Special Olympian becomes a ‘health messenger’


Anthon Special Olympian becomes a ‘health messenger’

Cari Davis, a Special Olympian, has become a “health messenger” with Special Olympics Iowa. The 44-year-old, seen her posing with her medals, has participated in numerous Special Olympics events over the years. 

Mason Dockter, Sioux City Journal

SIOUX CITY — For 32 years, Cari Davis has competed in multiple Special Olympics events. She likes to ride her bicycle around Anthon. And she works at Planet Fitness. 

So it may be no surprise that Davis, 44, has taken on a new role as a “health messenger” with Special Olympics Iowa. 

A group of seven Special Olympics Iowa athletes took a two-day health messenger training course, where they learned about subjects including fitness, emotional health, health self-advocacy and nutrition. Each is allowed to shape the role for themselves, playing to their own strengths, with the overarching goal of helping other athletes live healthier lives. 

“We help people, be healthy,” Cari Davis said. Her mother, Sue Davis, helped her with an interview Sunday afternoon in Sioux City. Immediately before the interview, Cari had been practicing golf. 

Davis was born with cerebral palsy, a motor condition that impacts a person’s movement, balance and posture, according to the Centers for Disease Control and Prevention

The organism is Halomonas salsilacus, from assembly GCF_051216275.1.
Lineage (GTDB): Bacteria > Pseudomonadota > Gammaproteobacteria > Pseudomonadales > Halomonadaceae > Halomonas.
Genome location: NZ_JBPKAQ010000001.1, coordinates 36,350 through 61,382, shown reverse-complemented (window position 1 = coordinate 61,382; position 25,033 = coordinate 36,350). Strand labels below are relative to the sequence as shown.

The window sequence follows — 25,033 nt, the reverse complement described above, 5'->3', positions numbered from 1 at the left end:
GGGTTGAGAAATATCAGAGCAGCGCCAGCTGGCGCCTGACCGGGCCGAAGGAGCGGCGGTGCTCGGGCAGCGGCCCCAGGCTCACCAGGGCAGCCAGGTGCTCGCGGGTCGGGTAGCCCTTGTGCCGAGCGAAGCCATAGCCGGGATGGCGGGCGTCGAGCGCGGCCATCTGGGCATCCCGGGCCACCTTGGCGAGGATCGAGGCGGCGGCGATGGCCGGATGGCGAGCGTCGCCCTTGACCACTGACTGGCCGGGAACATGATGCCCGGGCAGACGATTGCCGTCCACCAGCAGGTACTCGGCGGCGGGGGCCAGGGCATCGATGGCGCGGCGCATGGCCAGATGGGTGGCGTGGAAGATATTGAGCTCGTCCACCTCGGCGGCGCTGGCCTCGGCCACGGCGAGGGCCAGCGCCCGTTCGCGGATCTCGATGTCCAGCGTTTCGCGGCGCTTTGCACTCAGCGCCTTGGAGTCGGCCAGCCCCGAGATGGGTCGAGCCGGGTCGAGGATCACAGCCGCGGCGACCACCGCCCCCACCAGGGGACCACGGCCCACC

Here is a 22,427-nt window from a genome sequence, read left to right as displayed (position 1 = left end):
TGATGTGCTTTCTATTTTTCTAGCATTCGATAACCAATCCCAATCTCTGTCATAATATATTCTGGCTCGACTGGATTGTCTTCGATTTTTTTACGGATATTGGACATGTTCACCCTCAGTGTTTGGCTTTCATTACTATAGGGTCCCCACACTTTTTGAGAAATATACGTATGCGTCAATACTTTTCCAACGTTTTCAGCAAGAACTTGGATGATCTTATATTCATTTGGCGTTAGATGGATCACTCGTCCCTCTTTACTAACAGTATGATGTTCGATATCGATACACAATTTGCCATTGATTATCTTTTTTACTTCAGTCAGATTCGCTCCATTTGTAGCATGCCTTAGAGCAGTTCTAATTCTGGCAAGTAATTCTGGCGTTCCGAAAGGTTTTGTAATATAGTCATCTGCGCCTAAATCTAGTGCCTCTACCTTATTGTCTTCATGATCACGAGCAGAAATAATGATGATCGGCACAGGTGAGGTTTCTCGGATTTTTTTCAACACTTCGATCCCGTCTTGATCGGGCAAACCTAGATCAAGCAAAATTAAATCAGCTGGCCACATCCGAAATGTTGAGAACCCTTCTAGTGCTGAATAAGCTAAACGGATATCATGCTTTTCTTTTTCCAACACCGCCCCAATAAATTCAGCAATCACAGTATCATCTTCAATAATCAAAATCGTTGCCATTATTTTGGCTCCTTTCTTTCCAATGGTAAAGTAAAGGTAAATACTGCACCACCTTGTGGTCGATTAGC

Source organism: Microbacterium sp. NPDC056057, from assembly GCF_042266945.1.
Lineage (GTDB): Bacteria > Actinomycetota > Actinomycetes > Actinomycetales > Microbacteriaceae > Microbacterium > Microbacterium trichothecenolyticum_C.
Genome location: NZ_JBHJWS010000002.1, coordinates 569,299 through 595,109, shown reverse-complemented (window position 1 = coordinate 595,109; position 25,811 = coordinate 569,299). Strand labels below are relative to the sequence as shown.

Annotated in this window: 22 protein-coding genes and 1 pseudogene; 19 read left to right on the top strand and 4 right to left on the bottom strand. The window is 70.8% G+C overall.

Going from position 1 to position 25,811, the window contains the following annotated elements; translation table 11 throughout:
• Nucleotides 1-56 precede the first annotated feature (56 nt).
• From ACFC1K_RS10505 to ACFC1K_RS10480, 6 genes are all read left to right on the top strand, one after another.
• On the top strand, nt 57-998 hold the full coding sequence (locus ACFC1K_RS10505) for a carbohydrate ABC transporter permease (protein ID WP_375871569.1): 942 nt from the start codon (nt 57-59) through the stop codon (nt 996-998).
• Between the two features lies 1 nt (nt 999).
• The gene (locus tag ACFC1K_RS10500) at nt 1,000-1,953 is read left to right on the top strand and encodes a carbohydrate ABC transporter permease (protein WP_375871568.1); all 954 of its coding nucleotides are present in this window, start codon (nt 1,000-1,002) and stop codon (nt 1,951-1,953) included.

In 1988, at the suggestion of a teacher, Davis joined the Special Olympics in Las Vegas, where they lived at the time. They returned to Northwest Iowa several years ago and make their home in Anthon. 

Since joining the Special Olympics, Davis has participated in the 15-meter assisted swim and 400-meter dashes, plus power-lifting, golfing, track, bocce, softball and bowling. She’s part of the Sioux City Knights, a Special Olympics Iowa delegation with roughly 200 athletes. 

As a health messenger, Davis will make videos teaching people how to exercise and eat right. 

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“Our ultimate goal is, when we can get back together, she can lead a class, and maybe even go into a nursing home (to teach classes),” Sue Davis said.

Some of Davis’s lessons will focus on how to adapt certain exercises for people with different abilities. She has her own procedure for jumping jacks, for example. 

Being a health messenger could also help Davis cultivate her communication and interpersonal skills, and boost her confidence. 

“We look at it this way — it also helps her become stronger, and more secure, and more outgoing. When you’re one-on-one with her, and know her, she’s very outgoing, very chitty-chatty,” Sue Davis said. “But she gets real shy.” 

Special Olympics Iowa cancelled its events this year after the pandemic struck. It was hard on the athletes. 

“We understood, first of all, but it was heartbreaking,” Sue Davis said. 

With Special Olympics events called off, the Sioux City Knights have been taking small groups of the athletes to Spalding Farm Park for training and activities — soccer, track and field events, basketball and so on — with social distancing and face masks. 

“We take them out and do as much as we can,” Sue Davis said.

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